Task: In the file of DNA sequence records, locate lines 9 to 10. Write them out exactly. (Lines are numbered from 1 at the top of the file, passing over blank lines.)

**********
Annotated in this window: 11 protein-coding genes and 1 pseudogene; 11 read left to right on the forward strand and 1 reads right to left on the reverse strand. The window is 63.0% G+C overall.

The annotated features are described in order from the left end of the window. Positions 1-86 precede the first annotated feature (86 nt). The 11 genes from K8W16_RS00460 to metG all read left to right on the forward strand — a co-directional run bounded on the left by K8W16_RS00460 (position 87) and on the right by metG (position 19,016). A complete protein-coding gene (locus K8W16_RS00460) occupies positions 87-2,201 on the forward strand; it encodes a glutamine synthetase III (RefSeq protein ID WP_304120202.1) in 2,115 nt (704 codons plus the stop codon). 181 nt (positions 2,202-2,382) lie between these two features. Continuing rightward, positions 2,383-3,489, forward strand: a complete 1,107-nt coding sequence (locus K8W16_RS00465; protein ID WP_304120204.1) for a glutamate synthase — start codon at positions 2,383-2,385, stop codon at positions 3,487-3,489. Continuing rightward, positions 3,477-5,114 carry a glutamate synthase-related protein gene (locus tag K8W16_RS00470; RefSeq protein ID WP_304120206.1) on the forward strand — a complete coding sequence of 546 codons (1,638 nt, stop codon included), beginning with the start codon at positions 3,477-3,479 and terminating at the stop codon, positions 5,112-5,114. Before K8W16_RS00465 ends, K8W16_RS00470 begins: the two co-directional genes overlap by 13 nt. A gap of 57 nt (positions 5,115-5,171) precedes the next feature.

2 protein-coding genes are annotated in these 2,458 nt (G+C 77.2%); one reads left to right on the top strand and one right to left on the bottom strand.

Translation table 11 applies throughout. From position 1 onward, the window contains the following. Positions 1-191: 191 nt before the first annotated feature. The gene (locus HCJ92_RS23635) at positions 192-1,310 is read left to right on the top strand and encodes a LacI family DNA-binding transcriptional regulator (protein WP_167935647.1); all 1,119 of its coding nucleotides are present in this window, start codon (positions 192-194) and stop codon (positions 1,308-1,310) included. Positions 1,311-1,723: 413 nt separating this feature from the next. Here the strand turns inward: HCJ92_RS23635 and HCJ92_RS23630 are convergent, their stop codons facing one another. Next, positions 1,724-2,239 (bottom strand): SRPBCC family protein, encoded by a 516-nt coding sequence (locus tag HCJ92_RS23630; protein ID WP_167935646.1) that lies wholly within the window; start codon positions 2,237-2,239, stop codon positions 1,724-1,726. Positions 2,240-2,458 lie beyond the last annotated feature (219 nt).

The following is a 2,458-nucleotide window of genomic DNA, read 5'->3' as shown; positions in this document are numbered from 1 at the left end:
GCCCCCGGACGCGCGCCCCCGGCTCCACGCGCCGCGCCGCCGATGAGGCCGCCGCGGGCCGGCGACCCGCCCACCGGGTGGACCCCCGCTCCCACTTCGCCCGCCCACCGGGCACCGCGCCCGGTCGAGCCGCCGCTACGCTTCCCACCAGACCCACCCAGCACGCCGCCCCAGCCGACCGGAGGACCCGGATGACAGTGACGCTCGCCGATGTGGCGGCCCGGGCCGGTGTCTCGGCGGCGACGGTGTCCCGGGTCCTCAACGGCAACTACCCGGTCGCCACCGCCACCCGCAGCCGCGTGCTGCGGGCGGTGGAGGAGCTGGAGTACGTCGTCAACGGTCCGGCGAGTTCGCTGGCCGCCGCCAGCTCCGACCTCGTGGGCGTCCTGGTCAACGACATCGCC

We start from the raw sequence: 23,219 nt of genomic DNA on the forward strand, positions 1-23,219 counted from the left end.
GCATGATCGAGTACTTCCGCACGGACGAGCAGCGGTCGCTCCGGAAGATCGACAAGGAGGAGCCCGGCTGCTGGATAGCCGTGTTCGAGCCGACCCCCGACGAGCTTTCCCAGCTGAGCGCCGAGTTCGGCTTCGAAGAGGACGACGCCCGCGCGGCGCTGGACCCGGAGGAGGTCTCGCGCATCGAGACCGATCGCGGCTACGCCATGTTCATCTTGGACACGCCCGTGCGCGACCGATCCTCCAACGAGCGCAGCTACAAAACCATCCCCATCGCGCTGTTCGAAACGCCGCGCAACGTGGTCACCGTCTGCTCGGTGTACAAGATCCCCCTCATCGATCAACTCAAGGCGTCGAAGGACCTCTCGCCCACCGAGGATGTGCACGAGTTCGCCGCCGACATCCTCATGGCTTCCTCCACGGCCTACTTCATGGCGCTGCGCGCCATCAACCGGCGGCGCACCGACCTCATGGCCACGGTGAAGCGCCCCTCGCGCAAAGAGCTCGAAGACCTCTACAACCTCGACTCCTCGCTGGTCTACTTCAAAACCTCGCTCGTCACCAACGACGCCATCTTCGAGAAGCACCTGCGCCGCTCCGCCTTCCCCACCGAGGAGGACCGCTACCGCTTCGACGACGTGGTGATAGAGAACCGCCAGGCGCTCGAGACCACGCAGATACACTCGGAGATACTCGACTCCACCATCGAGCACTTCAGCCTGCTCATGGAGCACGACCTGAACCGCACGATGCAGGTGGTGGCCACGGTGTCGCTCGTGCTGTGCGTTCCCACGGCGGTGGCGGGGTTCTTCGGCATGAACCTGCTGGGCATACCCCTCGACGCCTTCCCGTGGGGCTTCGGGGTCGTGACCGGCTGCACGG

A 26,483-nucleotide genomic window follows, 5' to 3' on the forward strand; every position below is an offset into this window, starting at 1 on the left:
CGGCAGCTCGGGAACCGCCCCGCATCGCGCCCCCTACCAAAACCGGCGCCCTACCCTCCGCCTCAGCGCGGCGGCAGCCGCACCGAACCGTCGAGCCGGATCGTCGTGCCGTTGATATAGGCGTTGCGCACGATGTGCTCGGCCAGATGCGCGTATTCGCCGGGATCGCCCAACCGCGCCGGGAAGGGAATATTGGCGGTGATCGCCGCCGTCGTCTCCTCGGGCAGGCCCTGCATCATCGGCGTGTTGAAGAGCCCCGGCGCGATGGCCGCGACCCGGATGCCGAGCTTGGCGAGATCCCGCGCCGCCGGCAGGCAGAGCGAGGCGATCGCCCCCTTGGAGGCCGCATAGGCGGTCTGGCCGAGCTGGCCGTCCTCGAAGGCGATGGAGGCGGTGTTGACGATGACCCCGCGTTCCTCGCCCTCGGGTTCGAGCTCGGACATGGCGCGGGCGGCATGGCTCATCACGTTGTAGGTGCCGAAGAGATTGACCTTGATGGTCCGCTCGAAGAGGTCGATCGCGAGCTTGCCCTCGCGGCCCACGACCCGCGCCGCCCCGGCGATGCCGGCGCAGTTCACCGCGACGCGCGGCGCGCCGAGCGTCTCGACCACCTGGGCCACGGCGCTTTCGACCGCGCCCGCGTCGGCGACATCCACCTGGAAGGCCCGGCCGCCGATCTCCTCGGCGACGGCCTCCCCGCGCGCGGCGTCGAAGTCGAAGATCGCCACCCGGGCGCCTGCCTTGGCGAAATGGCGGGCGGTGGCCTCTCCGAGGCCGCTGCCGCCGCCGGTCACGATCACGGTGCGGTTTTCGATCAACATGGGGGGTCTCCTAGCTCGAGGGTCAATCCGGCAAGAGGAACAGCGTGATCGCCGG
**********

A 26,483-nucleotide genomic window follows, 5' to 3' on the forward strand; every position below is an offset into this window, starting at 1 on the left:
CGGCAGCTCGGGAACCGCCCCGCATCGCGCCCCCTACCAAAACCGGCGCCCTACCCTCCGCCTCAGCGCGGCGGCAGCCGCACCGAACCGTCGAGCCGGATCGTCGTGCCGTTGATATAGGCGTTGCGCACGATGTGCTCGGCCAGATGCGCGTATTCGCCGGGATCGCCCAACCGCGCCGGGAAGGGAATATTGGCGGTGATCGCCGCCGTCGTCTCCTCGGGCAGGCCCTGCATCATCGGCGTGTTGAAGAGCCCCGGCGCGATGGCCGCGACCCGGATGCCGAGCTTGGCGAGATCCCGCGCCGCCGGCAGGCAGAGCGAGGCGATCGCCCCCTTGGAGGCCGCATAGGCGGTCTGGCCGAGCTGGCCGTCCTCGAAGGCGATGGAGGCGGTGTTGACGATGACCCCGCGTTCCTCGCCCTCGGGTTCGAGCTCGGACATGGCGCGGGCGGCATGGCTCATCACGTTGTAGGTGCCGAAGAGATTGACCTTGATGGTCCGCTCGAAGAGGTCGATCGCGAGCTTGCCCTCGCGGCCCACGACCCGCGCCGCCCCGGCGATGCCGGCGCAGTTCACCGCGACGCGCGGCGCGCCGAGCGTCTCGACCACCTGGGCCACGGCGCTTTCGACCGCGCCCGCGTCGGCGACATCCACCTGGAAGGCCCGGCCGCCGATCTCCTCGGCGACGGCCTCCCCGCGCGCGGCGTCGAAGTCGAAGATCGCCACCCGGGCGCCTGCCTTGGCGAAATGGCGGGCGGTGGCCTCTCCGAGGCCGCTGCCGCCGCCGGTCACGATCACGGTGCGGTTTTCGATCAACATGGGGGGTCTCCTAGCTCGAGGGTCAATCCGGCAAGAGGAACAGCGTGATCGCCGG